Charles Dickens

walked with his hat under his arm, and his white hair streaming. He had an odd momentary appearance upon him of having forgotten his hat, when Mr. Sapsea now touched it; and he clapped his hand up to his head as if with some vague expectation of finding another hat upon it.

'Pray be covered, sir,' entreated Mr. Sapsea; magnificently plying: 'I shall not mind it, I assure you.'

'His Honour is very good, but I do it for coolness,' said Mr. Datchery.

Then Mr. Datchery admired the Cathedral, and Mr. Sapsea pointed it out as if he himself had invented and built it: there were a few details indeed of which he did not approve, but those he glossed over, as if the workmen had made mistakes in his absence. The Cathedral disposed of, he led the way by the churchyard, and stopped to extol the beauty of the evening--by chance--in the immediate vicinity of Mrs. Sapsea's epitaph.

'And by the by,' said Mr. Sapsea, appearing to descend from an elevation to remember it all of a sudden; like Apollo shooting down from Olympus to pick up his forgotten lyre; 'THAT is one of our small lions. The partiality of our people has made it so, and strangers have been seen taking a copy of it now and then. I am not a judge of it myself, for it is a little work of my own. But it was troublesome to turn, sir; I may say, difficult to turn with elegance.'

Mr. Datchery became so ecstatic over Mr. Sapsea's composition, that, in spite of his intention to end his days in Cloisterham, and therefore his probably having in reserve many opportunities of copying it, he would have transcribed it into his pocket-book on the spot, but for the slouching towards them of its material producer and perpetuator, Durdles, whom Mr. Sapsea hailed, not sorry to show him a bright example of behaviour to superiors.

'Ah, Durdles! This is the mason, sir; one of our Cloisterham worthies; everybody here knows Durdles. Mr. Datchery, Durdles a gentleman who is going to settle here.'

'I wouldn't do it if I was him,' growled Durdles. 'We're a heavy lot.'

'You surely don't speak for yourself, Mr. Durdles,' returned Mr. Datchery, 'any more than for His Honour.'

'Who's His Honour?' demanded Durdles.

'His Honour the Mayor.'

'I never was brought afore him,' said Durdles, with anything but the look of a loyal subject of the mayoralty, 'and it'll be time enough for me to Honour him when I am. Until which, and when, and where,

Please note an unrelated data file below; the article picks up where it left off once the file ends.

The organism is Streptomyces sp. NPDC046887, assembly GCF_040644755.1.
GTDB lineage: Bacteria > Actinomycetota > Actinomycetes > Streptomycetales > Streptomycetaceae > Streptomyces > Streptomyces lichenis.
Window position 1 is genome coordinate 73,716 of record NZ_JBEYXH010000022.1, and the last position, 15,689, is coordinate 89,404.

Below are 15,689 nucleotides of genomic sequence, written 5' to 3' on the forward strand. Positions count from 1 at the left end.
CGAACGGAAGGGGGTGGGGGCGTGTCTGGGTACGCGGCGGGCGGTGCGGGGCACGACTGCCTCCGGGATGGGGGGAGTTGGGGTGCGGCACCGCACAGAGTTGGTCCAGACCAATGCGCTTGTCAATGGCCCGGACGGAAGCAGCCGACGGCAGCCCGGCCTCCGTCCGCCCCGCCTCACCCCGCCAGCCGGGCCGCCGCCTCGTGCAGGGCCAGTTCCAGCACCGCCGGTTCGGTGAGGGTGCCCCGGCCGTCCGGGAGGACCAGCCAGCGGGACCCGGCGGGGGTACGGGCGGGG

"Mister Sapsea is his name, England is his nation, Cloisterham's his dwelling-place, Aukshneer's his occupation."'

Here, Deputy (preceded by a flying oyster-shell) appeared upon the scene, and requested to have the sum of threepence instantly 'chucked' to him by Mr. Durdles, whom he had been vainly seeking up and down, as lawful wages overdue. While that gentleman, with his bundle under his arm, slowly found and counted out the money, Mr. Sapsea informed the new settler of Durdles's habits, pursuits, abode, and reputation. 'I suppose a curious stranger might come to see you, and your works, Mr. Durdles, at any odd time?' said Mr. Datchery upon that.

'Any gentleman is welcome to come and see me any evening if he brings liquor for two with him,' returned Durdles, with a penny between his teeth and certain halfpence in his hands; 'or if he likes to make it twice two, he'll be doubly welcome.'

'I shall come. Master Deputy, what do you owe me?'

'A job.'

'Mind you pay me honestly with the job of showing me Mr. Durdles's house when I want to go there.'

Deputy, with a piercing broadside of whistle through the whole gap in his mouth, as a receipt in full for all arrears, vanished.

The Worshipful and the Worshipper then passed on together until they parted, with many ceremonies, at the Worshipful's door; even then the Worshipper carried his hat under his arm, and gave his streaming white hair to the breeze.

Said Mr. Datchery to himself that night, as he looked at his white hair in the gas-lighted looking-glass over the coffee-room chimneypiece at the Crozier, and shook it out: 'For a single buffer, of an easy temper, living idly on his means, I have had a rather busy afternoon!'


Again Miss Twinkleton has delivered her valedictory address, with the accompaniments of white-wine and pound-cake, and again the young ladies have departed to their several homes.